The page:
In the latest episode of the Make Meaning Podcast, Jim Rajan speaks with host Lynne Golodner about how difficult it was to leave a creative industry to infuse his life with more meaning. “If I’m not living my truth, I am wasting my life,” he says. “I needed a more spiritual way of living, more connected to self and the world.”
Harry Sherwood studied with yogis, martial arts masters, professors and psychologists, devoting thousands of hours to meditation and earning a religious studies degree from the University of Michigan.
What does a high school teacher do after retirement? Teach about Ethics, of course. At least that’s Rabbi Yonason Goldson’s journey, from a “repentant hitchhiker” to an ordained Orthodox rabbi to a jolly grandfather who converts ancient wisdom into modern-day lessons on operating by a set of ethical imperatives.
This episode’s Make Meaning podcast guest, Jessica McCormick, is part of an effort to reimagine how American Judaism can be. As director of the Jewish Emergent Network Rabbinic Fellowship, Jessica oversees seven innovative Jewish communities across America.
Writing has been a refuge for Laura Munson since she was a child. Today, the Montana-based author of New York Times bestselling books Willa’s Grove and This Is Not the Story You Think It Is: A Season of Unlikely Happiness leads writing retreats and helps others find their voices.
Author of four books and director of the Great Plains Writers Tour, Jim Reese teaches writing at Mount Marty College and as part of a writing-as-healing program at a Federal Prison.
“It’s not like I set out to be a poet,” explains M.L. Liebler, Fulbright Specialist, Wayne State University professor and Poet Laureate of St. Clair Shores.
Nikki is Director of Strategy at Franco and in her own time, publishes the bi-weekly e-newsletter, The MichComms Report.
Merle has found great meaning through teaching children, working with Holocaust survivors, and most recently, fulfilling a lifelong goal of publishing her book, Room 732.
Do today’s students have the luxury to ask, debate, and study life’s meaning and purpose, or are we seeing a “vocationalization of mainstream universities,” more focused on professional skills and salary potential? Perhaps it’s the cost of higher learning that drives students today to be more pragmatic and practical in their pursuit of a career and not have the luxury of pondering life’s big questions. Molly Worthen, associate professor of history at University of North Carolina – Chapel Hill, has spent her career researching and writing about North American religious and intellectual history. This week, shejoins Lynne on the Make Meaning podcast, to discuss how humans find […]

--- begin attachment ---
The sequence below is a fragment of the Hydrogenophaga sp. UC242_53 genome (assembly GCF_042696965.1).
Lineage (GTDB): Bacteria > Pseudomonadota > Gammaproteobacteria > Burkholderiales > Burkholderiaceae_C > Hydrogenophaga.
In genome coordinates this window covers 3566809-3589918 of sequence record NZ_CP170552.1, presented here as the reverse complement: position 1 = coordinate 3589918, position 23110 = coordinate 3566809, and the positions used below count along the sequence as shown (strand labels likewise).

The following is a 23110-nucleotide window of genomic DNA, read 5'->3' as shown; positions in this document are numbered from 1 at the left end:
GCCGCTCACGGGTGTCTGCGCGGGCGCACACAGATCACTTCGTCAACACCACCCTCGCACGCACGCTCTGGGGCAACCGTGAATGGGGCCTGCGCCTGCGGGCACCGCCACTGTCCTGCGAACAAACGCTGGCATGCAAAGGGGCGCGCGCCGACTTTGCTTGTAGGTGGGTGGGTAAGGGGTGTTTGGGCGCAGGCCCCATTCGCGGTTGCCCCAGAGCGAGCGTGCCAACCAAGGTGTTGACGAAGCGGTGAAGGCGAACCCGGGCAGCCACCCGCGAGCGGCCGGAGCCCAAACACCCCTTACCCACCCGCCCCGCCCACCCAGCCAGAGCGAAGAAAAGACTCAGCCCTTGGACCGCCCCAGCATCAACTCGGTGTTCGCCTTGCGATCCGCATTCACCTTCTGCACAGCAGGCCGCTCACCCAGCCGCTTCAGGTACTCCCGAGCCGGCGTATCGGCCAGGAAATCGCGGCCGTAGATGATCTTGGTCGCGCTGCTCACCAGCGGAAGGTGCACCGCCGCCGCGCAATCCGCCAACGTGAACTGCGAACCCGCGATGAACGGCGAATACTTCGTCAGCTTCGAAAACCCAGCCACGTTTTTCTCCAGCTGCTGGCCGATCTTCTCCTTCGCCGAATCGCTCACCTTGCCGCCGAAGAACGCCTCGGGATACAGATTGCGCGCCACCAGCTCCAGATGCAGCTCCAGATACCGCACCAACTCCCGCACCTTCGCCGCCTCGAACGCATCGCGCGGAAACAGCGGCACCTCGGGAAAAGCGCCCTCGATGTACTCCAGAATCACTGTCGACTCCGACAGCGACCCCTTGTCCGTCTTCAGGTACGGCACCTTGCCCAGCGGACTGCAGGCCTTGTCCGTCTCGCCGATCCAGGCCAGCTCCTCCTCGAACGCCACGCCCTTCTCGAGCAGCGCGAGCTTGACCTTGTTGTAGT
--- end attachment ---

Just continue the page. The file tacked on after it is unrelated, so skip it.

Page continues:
Is your glass half empty or half full? Maybe it’s less about how much is in the glass, and more about having a glass in the first place? In honor of Thanksgiving, we are airing a special episode of the Make Meaning podcast, focusing on how to mindfully cultivate gratefulness that can lead to a happier, healthier life. In this episode, Lynne speaks with Kristi Nelson, Executive Director of A Network for Grateful Living, and Nedal Al-Hayek, a Syrian refugee who has built an impressive life for his family since coming to the United States in 2015. Both guests provide insights on the powerful role gratefulness plays in their lives – one after […]
650,000 hours. That’s the average human life span and the title of a new website and newsletter launched by author, columnist, and former AARP Editor Ken Budd. Following his father’s unexpected death, Ken spent time volunteering around the world in an effort to find meaning and purpose, which led to his award-winning memoir, The Voluntourist. Ken joins Lynne on the Make Meaning podcast to discuss making the most of our time on Earth – finding meaningful work, satisfaction in life, making an impact in the world, and living every hour in a way that matters. Tune in here: In addition to being an award-winning writer and “voluntourist,” Ken Budd has written for the New York Times, National Geographic Traveler, The Washington Post, and authors the column Everyday Heroes for The Saturday Evening Post. He […]